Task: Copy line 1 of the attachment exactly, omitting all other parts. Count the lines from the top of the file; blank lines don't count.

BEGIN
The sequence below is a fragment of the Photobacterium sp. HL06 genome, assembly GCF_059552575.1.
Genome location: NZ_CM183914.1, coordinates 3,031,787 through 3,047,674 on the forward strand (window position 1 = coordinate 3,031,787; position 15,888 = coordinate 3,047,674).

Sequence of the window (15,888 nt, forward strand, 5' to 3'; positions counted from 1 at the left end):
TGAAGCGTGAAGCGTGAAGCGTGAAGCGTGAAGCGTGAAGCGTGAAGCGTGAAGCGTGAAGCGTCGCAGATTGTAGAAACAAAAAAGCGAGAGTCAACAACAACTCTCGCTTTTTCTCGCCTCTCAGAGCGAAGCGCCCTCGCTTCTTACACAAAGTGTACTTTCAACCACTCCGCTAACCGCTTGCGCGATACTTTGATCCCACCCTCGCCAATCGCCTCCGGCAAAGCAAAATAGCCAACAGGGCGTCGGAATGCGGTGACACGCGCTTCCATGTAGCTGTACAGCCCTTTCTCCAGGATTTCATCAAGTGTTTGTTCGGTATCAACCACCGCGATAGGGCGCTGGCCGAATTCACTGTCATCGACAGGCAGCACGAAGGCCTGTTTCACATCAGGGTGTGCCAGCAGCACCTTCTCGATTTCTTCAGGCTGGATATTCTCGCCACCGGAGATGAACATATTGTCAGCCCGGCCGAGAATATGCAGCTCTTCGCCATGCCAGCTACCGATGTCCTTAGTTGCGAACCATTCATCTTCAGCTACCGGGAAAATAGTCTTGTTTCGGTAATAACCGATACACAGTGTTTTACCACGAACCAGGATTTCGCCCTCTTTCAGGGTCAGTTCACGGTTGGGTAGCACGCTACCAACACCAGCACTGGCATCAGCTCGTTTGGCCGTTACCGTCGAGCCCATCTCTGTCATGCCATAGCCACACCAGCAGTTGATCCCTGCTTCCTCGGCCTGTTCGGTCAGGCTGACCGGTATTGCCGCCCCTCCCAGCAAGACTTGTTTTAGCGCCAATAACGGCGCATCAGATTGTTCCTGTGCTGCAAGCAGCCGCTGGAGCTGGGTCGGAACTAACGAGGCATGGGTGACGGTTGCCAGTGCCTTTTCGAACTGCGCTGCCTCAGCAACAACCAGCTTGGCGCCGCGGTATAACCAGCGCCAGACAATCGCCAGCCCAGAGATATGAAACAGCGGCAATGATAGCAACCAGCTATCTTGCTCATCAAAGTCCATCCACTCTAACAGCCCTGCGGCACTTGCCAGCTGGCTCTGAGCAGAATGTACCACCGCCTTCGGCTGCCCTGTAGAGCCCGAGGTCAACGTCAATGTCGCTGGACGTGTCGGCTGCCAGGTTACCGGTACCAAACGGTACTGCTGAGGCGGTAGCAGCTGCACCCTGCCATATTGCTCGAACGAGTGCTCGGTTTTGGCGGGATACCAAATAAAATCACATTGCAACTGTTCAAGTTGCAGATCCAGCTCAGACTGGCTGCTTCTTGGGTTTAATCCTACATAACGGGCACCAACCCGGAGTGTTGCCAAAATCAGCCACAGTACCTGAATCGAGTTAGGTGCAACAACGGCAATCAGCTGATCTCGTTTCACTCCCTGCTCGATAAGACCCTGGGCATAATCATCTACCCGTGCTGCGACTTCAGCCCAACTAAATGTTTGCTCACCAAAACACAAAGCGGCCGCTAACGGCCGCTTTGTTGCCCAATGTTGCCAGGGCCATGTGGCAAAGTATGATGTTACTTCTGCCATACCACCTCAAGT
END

The sequence below is a fragment of the Photobacterium sp. HL06 genome, assembly GCF_059552575.1.